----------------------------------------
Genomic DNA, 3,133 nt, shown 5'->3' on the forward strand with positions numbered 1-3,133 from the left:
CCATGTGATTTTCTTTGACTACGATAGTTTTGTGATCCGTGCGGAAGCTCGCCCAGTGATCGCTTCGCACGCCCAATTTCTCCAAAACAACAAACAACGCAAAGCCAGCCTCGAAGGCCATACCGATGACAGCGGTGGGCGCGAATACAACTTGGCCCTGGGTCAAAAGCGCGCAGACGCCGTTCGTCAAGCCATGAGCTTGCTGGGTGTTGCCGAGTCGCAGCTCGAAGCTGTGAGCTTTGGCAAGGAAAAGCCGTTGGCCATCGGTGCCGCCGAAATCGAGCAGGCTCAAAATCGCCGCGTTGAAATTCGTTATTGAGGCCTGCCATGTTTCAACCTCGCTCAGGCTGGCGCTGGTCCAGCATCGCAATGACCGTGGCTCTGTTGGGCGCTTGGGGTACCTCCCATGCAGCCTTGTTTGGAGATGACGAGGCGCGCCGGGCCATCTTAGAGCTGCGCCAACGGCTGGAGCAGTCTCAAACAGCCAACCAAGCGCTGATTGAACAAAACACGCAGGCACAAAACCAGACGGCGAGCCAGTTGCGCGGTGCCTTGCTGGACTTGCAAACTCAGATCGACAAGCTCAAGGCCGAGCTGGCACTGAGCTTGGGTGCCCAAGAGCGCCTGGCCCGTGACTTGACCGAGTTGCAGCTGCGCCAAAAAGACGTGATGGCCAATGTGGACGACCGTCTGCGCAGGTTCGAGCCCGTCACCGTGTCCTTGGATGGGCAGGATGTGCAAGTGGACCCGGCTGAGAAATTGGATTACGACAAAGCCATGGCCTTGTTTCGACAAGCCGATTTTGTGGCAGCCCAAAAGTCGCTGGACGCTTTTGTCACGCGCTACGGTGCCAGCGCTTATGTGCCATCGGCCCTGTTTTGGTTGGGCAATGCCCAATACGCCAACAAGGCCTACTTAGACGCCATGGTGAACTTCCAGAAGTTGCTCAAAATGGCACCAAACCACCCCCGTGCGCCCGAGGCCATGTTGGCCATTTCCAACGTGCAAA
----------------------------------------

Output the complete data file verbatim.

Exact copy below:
Genomic DNA, 3,133 nt, shown 5'->3' on the forward strand with positions numbered 1-3,133 from the left:
CCATGTGATTTTCTTTGACTACGATAGTTTTGTGATCCGTGCGGAAGCTCGCCCAGTGATCGCTTCGCACGCCCAATTTCTCCAAAACAACAAACAACGCAAAGCCAGCCTCGAAGGCCATACCGATGACAGCGGTGGGCGCGAATACAACTTGGCCCTGGGTCAAAAGCGCGCAGACGCCGTTCGTCAAGCCATGAGCTTGCTGGGTGTTGCCGAGTCGCAGCTCGAAGCTGTGAGCTTTGGCAAGGAAAAGCCGTTGGCCATCGGTGCCGCCGAAATCGAGCAGGCTCAAAATCGCCGCGTTGAAATTCGTTATTGAGGCCTGCCATGTTTCAACCTCGCTCAGGCTGGCGCTGGTCCAGCATCGCAATGACCGTGGCTCTGTTGGGCGCTTGGGGTACCTCCCATGCAGCCTTGTTTGGAGATGACGAGGCGCGCCGGGCCATCTTAGAGCTGCGCCAACGGCTGGAGCAGTCTCAAACAGCCAACCAAGCGCTGATTGAACAAAACACGCAGGCACAAAACCAGACGGCGAGCCAGTTGCGCGGTGCCTTGCTGGACTTGCAAACTCAGATCGACAAGCTCAAGGCCGAGCTGGCACTGAGCTTGGGTGCCCAAGAGCGCCTGGCCCGTGACTTGACCGAGTTGCAGCTGCGCCAAAAAGACGTGATGGCCAATGTGGACGACCGTCTGCGCAGGTTCGAGCCCGTCACCGTGTCCTTGGATGGGCAGGATGTGCAAGTGGACCCGGCTGAGAAATTGGATTACGACAAAGCCATGGCCTTGTTTCGACAAGCCGATTTTGTGGCAGCCCAAAAGTCGCTGGACGCTTTTGTCACGCGCTACGGTGCCAGCGCTTATGTGCCATCGGCCCTGTTTTGGTTGGGCAATGCCCAATACGCCAACAAGGCCTACTTAGACGCCATGGTGAACTTCCAGAAGTTGCTCAAAATGGCACCAAACCACCCCCGTGCGCCCGAGGCCATGTTGGCCATTTCCAACGTGCAAA